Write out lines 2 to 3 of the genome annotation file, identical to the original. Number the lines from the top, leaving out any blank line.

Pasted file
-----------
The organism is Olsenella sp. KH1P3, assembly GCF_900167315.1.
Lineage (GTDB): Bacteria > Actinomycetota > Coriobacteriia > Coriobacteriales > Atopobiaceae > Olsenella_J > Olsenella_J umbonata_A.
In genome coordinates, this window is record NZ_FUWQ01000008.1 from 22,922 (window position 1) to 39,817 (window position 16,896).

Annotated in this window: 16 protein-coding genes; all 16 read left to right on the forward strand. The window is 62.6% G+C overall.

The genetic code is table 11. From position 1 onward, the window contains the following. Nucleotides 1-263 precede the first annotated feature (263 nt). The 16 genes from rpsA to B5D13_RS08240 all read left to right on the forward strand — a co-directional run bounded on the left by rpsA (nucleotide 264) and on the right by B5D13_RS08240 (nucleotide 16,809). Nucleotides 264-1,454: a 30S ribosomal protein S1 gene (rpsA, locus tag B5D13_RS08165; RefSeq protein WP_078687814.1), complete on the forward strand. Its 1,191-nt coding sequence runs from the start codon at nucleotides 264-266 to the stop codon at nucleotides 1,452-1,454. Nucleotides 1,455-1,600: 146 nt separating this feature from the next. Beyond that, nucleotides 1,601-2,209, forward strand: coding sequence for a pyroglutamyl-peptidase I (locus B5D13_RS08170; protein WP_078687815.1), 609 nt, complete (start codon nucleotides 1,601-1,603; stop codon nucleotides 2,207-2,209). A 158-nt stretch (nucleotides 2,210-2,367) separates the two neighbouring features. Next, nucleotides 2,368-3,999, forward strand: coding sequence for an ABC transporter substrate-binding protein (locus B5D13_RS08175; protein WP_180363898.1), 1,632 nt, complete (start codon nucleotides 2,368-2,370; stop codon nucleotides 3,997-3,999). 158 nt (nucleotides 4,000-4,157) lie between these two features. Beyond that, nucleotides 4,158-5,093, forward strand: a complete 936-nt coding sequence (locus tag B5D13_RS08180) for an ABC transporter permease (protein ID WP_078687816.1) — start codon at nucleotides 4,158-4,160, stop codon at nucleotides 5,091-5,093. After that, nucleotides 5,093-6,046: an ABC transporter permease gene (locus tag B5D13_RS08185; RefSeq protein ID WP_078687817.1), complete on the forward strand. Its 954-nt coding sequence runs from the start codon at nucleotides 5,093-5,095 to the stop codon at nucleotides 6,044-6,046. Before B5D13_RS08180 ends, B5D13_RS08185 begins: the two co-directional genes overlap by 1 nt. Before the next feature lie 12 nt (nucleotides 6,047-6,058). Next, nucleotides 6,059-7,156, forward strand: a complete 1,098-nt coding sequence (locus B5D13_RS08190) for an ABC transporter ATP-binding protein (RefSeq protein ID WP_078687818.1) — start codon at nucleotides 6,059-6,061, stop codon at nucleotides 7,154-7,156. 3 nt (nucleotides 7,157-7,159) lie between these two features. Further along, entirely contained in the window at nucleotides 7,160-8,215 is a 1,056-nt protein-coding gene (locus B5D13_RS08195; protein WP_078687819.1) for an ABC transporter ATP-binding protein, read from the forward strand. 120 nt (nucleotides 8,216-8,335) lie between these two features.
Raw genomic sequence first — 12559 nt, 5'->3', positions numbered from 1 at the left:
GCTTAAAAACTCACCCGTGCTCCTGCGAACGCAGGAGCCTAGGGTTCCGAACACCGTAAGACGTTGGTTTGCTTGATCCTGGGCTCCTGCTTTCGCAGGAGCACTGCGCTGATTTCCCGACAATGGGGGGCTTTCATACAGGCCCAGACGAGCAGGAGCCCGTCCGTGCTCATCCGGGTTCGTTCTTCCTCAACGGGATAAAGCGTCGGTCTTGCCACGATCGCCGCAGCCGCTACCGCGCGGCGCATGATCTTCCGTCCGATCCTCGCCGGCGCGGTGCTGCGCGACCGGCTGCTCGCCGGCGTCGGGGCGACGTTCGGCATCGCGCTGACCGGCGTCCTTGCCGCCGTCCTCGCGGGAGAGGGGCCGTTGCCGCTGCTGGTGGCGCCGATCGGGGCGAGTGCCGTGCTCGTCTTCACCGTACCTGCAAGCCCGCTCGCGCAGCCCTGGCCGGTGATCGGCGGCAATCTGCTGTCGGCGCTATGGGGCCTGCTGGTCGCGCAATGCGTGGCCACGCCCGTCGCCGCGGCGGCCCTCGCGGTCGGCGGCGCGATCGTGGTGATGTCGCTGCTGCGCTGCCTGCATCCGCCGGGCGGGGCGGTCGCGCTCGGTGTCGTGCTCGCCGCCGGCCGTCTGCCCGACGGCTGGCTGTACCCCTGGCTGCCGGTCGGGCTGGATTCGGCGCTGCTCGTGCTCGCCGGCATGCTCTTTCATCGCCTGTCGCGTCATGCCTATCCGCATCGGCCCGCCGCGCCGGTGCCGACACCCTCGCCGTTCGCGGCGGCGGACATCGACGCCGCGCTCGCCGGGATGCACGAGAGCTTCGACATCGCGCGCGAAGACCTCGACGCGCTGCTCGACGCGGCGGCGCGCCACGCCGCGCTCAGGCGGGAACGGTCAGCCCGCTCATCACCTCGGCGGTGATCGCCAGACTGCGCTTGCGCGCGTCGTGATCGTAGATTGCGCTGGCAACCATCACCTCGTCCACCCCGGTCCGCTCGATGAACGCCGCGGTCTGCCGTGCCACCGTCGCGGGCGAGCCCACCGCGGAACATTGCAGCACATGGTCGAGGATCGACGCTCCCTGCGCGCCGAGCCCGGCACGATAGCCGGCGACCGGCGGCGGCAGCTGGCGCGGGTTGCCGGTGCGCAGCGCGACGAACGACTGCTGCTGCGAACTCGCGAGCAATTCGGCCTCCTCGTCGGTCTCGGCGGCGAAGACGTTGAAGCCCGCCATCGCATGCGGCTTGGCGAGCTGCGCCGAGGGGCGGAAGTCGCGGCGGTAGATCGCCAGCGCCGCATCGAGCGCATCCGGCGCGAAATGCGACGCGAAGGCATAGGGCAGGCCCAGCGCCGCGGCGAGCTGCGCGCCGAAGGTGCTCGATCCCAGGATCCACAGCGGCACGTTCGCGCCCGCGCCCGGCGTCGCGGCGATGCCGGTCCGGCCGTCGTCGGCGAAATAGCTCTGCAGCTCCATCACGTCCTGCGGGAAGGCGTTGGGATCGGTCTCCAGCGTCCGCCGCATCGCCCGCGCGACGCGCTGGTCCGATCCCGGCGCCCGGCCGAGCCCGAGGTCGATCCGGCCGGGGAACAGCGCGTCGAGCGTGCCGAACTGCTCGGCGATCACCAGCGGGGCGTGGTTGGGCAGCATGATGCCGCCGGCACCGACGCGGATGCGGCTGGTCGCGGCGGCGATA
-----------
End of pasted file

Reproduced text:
Lineage (GTDB): Bacteria > Actinomycetota > Coriobacteriia > Coriobacteriales > Atopobiaceae > Olsenella_J > Olsenella_J umbonata_A.
In genome coordinates, this window is record NZ_FUWQ01000008.1 from 22,922 (window position 1) to 39,817 (window position 16,896).